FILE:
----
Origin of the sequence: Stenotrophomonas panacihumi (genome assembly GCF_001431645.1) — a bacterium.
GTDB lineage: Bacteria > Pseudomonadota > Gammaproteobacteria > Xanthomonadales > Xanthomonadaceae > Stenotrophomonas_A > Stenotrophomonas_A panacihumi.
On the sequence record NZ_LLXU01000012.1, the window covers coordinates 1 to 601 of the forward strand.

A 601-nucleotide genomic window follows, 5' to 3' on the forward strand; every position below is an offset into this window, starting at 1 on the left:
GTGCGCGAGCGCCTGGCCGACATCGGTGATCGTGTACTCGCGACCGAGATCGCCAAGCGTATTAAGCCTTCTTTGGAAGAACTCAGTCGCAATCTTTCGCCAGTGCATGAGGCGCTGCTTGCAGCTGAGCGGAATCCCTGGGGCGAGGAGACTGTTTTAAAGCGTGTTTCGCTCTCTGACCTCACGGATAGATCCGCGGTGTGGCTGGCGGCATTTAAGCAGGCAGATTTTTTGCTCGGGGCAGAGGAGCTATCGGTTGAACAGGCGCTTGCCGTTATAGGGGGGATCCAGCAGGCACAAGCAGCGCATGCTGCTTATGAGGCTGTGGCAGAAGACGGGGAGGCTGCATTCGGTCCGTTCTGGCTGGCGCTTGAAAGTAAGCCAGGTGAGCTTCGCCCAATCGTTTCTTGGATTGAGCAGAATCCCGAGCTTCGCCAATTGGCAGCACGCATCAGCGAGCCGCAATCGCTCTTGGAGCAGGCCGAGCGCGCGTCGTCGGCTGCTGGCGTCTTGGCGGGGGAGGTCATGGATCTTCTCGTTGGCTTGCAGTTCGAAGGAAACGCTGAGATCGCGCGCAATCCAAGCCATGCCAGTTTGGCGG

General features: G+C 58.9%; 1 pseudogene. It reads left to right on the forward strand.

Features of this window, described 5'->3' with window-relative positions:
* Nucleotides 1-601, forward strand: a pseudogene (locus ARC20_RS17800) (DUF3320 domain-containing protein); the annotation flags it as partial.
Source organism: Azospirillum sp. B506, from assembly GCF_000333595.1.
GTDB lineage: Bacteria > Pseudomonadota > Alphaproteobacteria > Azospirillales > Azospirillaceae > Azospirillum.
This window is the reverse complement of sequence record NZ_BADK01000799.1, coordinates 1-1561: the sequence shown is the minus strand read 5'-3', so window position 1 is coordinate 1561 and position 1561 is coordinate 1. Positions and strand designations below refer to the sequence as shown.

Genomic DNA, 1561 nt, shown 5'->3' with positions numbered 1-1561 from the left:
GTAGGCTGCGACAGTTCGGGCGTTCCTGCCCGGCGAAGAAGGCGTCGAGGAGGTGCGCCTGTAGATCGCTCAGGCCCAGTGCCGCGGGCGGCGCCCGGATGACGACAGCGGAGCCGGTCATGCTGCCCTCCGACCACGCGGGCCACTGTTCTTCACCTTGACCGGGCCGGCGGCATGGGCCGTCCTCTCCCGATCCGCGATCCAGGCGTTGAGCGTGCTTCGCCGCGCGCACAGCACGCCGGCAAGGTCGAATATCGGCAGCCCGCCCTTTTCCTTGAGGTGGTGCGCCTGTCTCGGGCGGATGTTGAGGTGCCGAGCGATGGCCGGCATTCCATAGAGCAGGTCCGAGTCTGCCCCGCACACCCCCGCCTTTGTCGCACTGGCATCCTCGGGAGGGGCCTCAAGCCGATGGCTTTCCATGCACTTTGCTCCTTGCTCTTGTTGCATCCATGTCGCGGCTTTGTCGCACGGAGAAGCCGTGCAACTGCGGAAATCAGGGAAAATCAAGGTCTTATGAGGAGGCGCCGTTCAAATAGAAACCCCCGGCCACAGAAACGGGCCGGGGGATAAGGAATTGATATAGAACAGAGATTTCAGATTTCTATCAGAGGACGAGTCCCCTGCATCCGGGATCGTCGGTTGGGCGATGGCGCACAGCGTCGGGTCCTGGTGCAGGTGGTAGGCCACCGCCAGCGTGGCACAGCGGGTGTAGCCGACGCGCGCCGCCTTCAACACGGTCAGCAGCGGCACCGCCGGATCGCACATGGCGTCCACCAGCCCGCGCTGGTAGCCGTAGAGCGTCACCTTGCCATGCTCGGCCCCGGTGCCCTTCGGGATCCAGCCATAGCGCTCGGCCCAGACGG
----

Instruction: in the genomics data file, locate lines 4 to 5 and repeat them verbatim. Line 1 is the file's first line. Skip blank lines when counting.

A 601-nucleotide genomic window follows, 5' to 3' on the forward strand; every position below is an offset into this window, starting at 1 on the left:
GTGCGCGAGCGCCTGGCCGACATCGGTGATCGTGTACTCGCGACCGAGATCGCCAAGCGTATTAAGCCTTCTTTGGAAGAACTCAGTCGCAATCTTTCGCCAGTGCATGAGGCGCTGCTTGCAGCTGAGCGGAATCCCTGGGGCGAGGAGACTGTTTTAAAGCGTGTTTCGCTCTCTGACCTCACGGATAGATCCGCGGTGTGGCTGGCGGCATTTAAGCAGGCAGATTTTTTGCTCGGGGCAGAGGAGCTATCGGTTGAACAGGCGCTTGCCGTTATAGGGGGGATCCAGCAGGCACAAGCAGCGCATGCTGCTTATGAGGCTGTGGCAGAAGACGGGGAGGCTGCATTCGGTCCGTTCTGGCTGGCGCTTGAAAGTAAGCCAGGTGAGCTTCGCCCAATCGTTTCTTGGATTGAGCAGAATCCCGAGCTTCGCCAATTGGCAGCACGCATCAGCGAGCCGCAATCGCTCTTGGAGCAGGCCGAGCGCGCGTCGTCGGCTGCTGGCGTCTTGGCGGGGGAGGTCATGGATCTTCTCGTTGGCTTGCAGTTCGAAGGAAACGCTGAGATCGCGCGCAATCCAAGCCATGCCAGTTTGGCGG